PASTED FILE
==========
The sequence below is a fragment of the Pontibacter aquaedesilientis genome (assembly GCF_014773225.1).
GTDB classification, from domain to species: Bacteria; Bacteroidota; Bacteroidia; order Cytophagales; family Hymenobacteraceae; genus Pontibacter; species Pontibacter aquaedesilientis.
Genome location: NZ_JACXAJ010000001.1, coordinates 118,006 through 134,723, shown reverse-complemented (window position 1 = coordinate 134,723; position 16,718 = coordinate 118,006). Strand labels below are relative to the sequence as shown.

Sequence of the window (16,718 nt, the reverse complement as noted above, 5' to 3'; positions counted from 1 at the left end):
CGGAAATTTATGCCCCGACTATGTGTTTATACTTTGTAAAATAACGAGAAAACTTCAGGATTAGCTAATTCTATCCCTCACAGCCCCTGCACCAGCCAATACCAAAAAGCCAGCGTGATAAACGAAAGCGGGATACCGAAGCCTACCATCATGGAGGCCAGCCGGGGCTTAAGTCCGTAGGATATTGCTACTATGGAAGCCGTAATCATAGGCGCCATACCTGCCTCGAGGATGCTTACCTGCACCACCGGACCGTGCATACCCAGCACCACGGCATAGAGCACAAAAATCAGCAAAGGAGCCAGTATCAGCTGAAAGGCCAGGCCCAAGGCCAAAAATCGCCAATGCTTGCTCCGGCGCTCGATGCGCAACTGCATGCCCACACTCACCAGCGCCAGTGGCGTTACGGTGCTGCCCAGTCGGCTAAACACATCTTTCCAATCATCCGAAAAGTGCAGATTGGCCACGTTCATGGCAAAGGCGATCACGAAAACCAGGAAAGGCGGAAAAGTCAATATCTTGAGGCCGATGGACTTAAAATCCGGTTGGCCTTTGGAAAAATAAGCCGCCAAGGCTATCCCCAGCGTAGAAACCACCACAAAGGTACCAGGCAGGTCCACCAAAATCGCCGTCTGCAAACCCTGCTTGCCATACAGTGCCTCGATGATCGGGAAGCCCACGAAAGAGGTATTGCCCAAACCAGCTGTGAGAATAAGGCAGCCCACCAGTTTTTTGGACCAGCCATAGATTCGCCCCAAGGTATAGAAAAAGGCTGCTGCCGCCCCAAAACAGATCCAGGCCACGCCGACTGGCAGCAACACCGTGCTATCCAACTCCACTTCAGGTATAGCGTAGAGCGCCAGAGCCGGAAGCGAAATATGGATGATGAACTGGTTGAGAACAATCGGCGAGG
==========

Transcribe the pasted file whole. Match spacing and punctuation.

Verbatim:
The sequence below is a fragment of the Pontibacter aquaedesilientis genome (assembly GCF_014773225.1).
GTDB classification, from domain to species: Bacteria; Bacteroidota; Bacteroidia; order Cytophagales; family Hymenobacteraceae; genus Pontibacter; species Pontibacter aquaedesilientis.
Genome location: NZ_JACXAJ010000001.1, coordinates 118,006 through 134,723, shown reverse-complemented (window position 1 = coordinate 134,723; position 16,718 = coordinate 118,006). Strand labels below are relative to the sequence as shown.

Sequence of the window (16,718 nt, the reverse complement as noted above, 5' to 3'; positions counted from 1 at the left end):
CGGAAATTTATGCCCCGACTATGTGTTTATACTTTGTAAAATAACGAGAAAACTTCAGGATTAGCTAATTCTATCCCTCACAGCCCCTGCACCAGCCAATACCAAAAAGCCAGCGTGATAAACGAAAGCGGGATACCGAAGCCTACCATCATGGAGGCCAGCCGGGGCTTAAGTCCGTAGGATATTGCTACTATGGAAGCCGTAATCATAGGCGCCATACCTGCCTCGAGGATGCTTACCTGCACCACCGGACCGTGCATACCCAGCACCACGGCATAGAGCACAAAAATCAGCAAAGGAGCCAGTATCAGCTGAAAGGCCAGGCCCAAGGCCAAAAATCGCCAATGCTTGCTCCGGCGCTCGATGCGCAACTGCATGCCCACACTCACCAGCGCCAGTGGCGTTACGGTGCTGCCCAGTCGGCTAAACACATCTTTCCAATCATCCGAAAAGTGCAGATTGGCCACGTTCATGGCAAAGGCGATCACGAAAACCAGGAAAGGCGGAAAAGTCAATATCTTGAGGCCGATGGACTTAAAATCCGGTTGGCCTTTGGAAAAATAAGCCGCCAAGGCTATCCCCAGCGTAGAAACCACCACAAAGGTACCAGGCAGGTCCACCAAAATCGCCGTCTGCAAACCCTGCTTGCCATACAGTGCCTCGATGATCGGGAAGCCCACGAAAGAGGTATTGCCCAAACCAGCTGTGAGAATAAGGCAGCCCACCAGTTTTTTGGACCAGCCATAGATTCGCCCCAAGGTATAGAAAAAGGCTGCTGCCGCCCCAAAACAGATCCAGGCCACGCCGACTGGCAGCAACACCGTGCTATCCAACTCCACTTCAGGTATAGCGTAGAGCGCCAGAGCCGGAAGCGAAATATGGATGATGAACTGGTTGAGAACAATCGGCGAGG